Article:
NZ Science Dean wants schools to teach Māori “spirituality” and “non-secularism” in science

February 15, 2022 • 10:45 am

Shoot me now!  New Zealand’s system of science education continues to go down the toilet (along with Donald Trump’s papers, I guess) as everyone from government officials to secondary school teachers to university professors pushes to make Mātauranga Māori (“MM”) or Māori “ways of knowing” coequal with science, to be taught as science in science classes. All of them intend for this mixture of legend, superstition, theology, morality, philosophy and, yes, some “practical knowledge” to be given equal billing with science, and presumably not to be denigrated as “inferior” to real science. (That, after all, would be racism.) It’s one thing to teach the indigenous ways of knowing as sociology or anthropology (and but of course “ways of knowing” differ all over the world); it’s another entirely to say that they’re coincident with modern science.

The equation of “ways of knowing” like MM with modern science is, of course, part of the Woke Program to “decolonize science”. The problem, of course, is we have a big conflict—one between a “way of knowing that really works“, which is science, and on the other side a reverence for the oppressed and their culture, embodied in MM.  The result is, of course, that the oppressed win, and all over the Anglophonic world science is being watered down, downgraded, pushed aside, or tarred with adjectives like “white supremacist” and “colonialist.”

And so here we have a professor and a college administrator, Dr. Julie Rowland of Auckland University, pushing to get spiritualism and MM taught either alongside science or as science. She’s not really clear about that, but I sense a camel’s nose approaching the science tent.

Rowland is not only a structural geologist, but the deputy dean of the Faculty of Science at the University of Auckland, considered (for the time being) New Zealand’s best university.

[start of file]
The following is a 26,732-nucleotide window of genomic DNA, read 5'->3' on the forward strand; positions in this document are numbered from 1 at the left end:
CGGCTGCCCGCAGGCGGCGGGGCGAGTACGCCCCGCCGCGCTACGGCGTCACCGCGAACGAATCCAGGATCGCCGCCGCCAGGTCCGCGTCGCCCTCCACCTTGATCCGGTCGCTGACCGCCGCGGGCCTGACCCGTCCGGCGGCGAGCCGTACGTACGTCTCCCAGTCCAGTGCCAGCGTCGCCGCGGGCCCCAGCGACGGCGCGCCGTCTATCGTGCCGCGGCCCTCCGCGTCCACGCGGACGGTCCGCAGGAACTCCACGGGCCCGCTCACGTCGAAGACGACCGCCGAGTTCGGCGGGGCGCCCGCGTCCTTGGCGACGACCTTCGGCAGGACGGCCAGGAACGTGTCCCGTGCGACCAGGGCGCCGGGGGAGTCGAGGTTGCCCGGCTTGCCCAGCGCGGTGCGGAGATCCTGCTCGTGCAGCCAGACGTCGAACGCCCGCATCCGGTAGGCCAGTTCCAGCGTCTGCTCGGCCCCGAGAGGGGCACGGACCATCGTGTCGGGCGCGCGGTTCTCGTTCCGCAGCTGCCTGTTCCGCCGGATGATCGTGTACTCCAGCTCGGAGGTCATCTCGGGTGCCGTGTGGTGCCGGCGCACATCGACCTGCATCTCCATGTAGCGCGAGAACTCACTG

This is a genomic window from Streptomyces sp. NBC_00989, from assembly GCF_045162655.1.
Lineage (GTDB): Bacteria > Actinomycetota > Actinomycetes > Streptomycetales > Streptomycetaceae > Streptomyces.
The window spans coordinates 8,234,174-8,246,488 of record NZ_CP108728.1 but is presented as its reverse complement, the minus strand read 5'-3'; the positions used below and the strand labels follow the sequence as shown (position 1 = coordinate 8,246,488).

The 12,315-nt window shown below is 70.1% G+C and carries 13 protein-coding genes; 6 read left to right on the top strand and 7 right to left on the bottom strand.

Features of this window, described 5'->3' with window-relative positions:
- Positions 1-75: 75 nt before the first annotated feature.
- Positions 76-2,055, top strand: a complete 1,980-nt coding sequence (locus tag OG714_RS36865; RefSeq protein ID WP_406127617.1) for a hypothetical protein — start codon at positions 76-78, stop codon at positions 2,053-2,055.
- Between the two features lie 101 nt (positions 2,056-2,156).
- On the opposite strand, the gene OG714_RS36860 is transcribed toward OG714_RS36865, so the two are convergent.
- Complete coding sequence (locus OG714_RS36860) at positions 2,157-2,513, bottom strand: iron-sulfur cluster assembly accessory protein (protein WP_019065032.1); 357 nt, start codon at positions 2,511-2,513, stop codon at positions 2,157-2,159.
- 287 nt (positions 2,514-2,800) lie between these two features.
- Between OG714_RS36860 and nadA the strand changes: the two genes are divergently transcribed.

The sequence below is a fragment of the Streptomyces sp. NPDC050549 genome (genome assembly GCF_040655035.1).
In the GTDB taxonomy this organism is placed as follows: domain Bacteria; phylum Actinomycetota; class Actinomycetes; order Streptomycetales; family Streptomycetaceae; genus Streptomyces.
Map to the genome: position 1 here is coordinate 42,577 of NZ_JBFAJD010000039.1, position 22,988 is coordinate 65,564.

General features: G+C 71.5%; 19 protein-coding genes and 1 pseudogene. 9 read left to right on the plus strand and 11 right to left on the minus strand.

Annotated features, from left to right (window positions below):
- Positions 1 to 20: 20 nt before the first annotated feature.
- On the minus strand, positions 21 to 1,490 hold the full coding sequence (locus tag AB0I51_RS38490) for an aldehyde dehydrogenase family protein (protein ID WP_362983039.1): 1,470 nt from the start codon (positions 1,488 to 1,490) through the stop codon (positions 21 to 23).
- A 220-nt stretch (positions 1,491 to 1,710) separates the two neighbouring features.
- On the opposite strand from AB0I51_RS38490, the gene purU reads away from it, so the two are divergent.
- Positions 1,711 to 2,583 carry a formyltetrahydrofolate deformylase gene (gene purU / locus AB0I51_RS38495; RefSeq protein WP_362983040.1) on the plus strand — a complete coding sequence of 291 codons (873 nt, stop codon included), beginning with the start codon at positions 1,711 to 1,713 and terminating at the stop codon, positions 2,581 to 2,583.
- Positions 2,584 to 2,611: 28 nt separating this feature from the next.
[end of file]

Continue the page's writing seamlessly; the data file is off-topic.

And so, in an article in Newsroom, we see the Deputy Dean of Science telling us that science is not enough; we need more spirutuality—presumably Māori spirituality—taught in schools and Universities. Click to see another batch of bricks crumble in the foundation of New Zealand’s science

Note that Rowland not only refers to New Zealand by its Māori name, “Aotearoa”, but hastens to mention the 1840 Treaty of Waitangi (called “Te Teriti” in Māori), as the basis for the injection of spirituality into school. That ancient treaty, which says nothing about science, and wasn’t even signed by many Māori chiefs, is held up not only as the founding document of New Zealand, but is used as an excuse for Woke behavior like the stuff under consideration.

Rowland begins by giving to science with one hand and taking with the other:

Science is a rational pursuit of knowledge, but it does not exist in splendid isolation. If this is painted as the ‘ideal’ science, then it is incomplete. People do science, and people and their culture/s are inseparable.

In Aotearoa/New Zealand our nation’s origins lie with the Treaty of Waitangi. The Treaty is a formal agreement with the third article guaranteeing Māori equal rights and privileges. That means access to education within a system that seeks to fulfil the potential of every individual.